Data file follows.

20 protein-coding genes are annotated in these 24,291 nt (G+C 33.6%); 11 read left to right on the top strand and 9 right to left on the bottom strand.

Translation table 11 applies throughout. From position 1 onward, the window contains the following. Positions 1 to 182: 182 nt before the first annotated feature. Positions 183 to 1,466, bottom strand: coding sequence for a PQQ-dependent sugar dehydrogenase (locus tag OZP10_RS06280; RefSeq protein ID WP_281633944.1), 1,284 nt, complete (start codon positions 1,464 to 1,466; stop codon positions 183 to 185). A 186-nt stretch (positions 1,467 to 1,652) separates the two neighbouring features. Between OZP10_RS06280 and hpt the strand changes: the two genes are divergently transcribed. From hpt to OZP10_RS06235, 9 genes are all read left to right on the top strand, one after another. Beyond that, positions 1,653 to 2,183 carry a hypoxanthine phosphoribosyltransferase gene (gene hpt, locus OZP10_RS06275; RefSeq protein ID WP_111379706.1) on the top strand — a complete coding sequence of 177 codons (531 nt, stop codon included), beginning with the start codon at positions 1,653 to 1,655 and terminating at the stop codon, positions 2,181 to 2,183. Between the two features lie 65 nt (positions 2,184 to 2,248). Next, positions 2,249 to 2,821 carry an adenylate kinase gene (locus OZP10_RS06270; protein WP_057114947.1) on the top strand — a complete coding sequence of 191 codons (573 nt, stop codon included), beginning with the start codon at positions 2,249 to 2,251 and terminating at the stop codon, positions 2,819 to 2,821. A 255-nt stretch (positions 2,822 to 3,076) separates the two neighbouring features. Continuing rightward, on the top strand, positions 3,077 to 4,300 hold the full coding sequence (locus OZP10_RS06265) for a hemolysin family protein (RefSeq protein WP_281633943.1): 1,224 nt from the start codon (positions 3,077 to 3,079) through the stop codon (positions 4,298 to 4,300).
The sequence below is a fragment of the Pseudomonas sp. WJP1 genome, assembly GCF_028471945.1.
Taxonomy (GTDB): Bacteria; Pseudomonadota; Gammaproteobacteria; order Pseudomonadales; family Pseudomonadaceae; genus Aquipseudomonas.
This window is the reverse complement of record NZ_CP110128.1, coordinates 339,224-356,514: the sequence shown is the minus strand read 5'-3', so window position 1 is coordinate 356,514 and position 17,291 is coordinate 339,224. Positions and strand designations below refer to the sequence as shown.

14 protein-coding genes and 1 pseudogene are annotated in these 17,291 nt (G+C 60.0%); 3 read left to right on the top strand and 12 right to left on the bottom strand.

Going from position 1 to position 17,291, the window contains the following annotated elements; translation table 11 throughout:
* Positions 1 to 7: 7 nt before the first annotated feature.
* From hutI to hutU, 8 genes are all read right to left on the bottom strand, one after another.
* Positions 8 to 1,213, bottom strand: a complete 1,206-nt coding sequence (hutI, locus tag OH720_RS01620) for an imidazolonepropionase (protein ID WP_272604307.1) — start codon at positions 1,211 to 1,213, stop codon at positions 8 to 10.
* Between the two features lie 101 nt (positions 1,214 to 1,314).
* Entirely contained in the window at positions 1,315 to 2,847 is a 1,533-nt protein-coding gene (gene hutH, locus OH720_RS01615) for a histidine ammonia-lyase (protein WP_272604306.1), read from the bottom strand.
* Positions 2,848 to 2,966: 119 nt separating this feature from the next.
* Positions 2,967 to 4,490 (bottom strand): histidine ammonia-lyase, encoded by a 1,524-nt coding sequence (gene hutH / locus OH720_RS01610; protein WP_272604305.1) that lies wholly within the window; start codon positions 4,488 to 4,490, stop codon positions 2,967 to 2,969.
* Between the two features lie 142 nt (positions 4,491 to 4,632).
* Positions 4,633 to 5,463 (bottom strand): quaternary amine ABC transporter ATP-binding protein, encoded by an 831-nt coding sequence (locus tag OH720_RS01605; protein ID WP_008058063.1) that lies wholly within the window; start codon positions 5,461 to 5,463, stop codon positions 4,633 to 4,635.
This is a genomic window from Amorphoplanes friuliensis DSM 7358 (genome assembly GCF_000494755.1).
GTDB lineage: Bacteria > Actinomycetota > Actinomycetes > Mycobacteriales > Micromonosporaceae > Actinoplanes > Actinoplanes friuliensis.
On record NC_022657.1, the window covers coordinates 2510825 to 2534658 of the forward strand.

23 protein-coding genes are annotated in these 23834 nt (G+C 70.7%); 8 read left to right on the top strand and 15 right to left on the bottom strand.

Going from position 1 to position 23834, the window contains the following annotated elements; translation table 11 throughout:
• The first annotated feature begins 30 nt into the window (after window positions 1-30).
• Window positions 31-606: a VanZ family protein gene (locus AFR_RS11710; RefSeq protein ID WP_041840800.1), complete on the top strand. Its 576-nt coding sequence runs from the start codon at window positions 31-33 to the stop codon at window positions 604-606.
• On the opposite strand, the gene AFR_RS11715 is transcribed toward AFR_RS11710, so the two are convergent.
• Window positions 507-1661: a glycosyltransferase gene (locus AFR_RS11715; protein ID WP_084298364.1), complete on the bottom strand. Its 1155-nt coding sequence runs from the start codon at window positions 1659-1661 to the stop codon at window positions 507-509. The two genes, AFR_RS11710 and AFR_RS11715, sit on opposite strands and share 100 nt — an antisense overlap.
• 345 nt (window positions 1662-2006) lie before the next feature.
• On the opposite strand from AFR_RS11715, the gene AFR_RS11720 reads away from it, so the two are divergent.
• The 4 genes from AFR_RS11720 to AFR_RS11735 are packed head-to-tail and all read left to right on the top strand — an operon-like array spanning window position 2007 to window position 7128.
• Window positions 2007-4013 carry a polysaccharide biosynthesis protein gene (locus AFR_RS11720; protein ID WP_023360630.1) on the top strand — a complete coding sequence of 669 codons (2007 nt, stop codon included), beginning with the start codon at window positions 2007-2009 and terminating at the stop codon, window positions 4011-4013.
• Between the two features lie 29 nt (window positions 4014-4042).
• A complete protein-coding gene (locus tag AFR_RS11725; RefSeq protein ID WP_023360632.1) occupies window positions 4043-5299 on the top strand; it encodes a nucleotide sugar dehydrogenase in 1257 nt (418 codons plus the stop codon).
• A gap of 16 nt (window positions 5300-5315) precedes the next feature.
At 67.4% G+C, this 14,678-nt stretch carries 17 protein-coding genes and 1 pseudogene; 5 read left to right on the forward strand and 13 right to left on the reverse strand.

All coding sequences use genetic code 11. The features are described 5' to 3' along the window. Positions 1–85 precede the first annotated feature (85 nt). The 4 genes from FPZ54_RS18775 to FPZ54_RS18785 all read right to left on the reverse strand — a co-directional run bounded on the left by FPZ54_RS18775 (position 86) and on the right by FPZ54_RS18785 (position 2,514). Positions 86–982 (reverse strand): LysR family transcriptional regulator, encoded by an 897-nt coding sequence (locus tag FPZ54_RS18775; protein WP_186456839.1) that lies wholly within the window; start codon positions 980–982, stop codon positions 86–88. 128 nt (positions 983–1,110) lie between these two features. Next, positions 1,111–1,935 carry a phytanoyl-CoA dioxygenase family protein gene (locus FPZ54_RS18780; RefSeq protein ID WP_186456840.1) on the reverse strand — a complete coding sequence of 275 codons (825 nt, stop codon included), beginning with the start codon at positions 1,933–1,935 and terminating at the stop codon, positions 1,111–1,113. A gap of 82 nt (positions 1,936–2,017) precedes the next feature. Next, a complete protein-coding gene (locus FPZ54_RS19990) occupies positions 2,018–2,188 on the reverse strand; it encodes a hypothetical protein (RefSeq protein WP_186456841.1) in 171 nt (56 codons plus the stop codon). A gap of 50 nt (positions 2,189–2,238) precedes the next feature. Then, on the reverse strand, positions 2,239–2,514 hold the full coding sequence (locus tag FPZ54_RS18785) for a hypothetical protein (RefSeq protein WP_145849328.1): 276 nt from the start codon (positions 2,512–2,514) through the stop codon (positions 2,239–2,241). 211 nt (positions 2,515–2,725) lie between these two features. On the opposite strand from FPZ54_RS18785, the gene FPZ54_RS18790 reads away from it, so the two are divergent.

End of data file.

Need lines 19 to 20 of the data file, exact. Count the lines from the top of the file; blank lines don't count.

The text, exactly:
On record NC_022657.1, the window covers coordinates 2510825 to 2534658 of the forward strand.

23 protein-coding genes are annotated in these 23834 nt (G+C 70.7%); 8 read left to right on the top strand and 15 right to left on the bottom strand.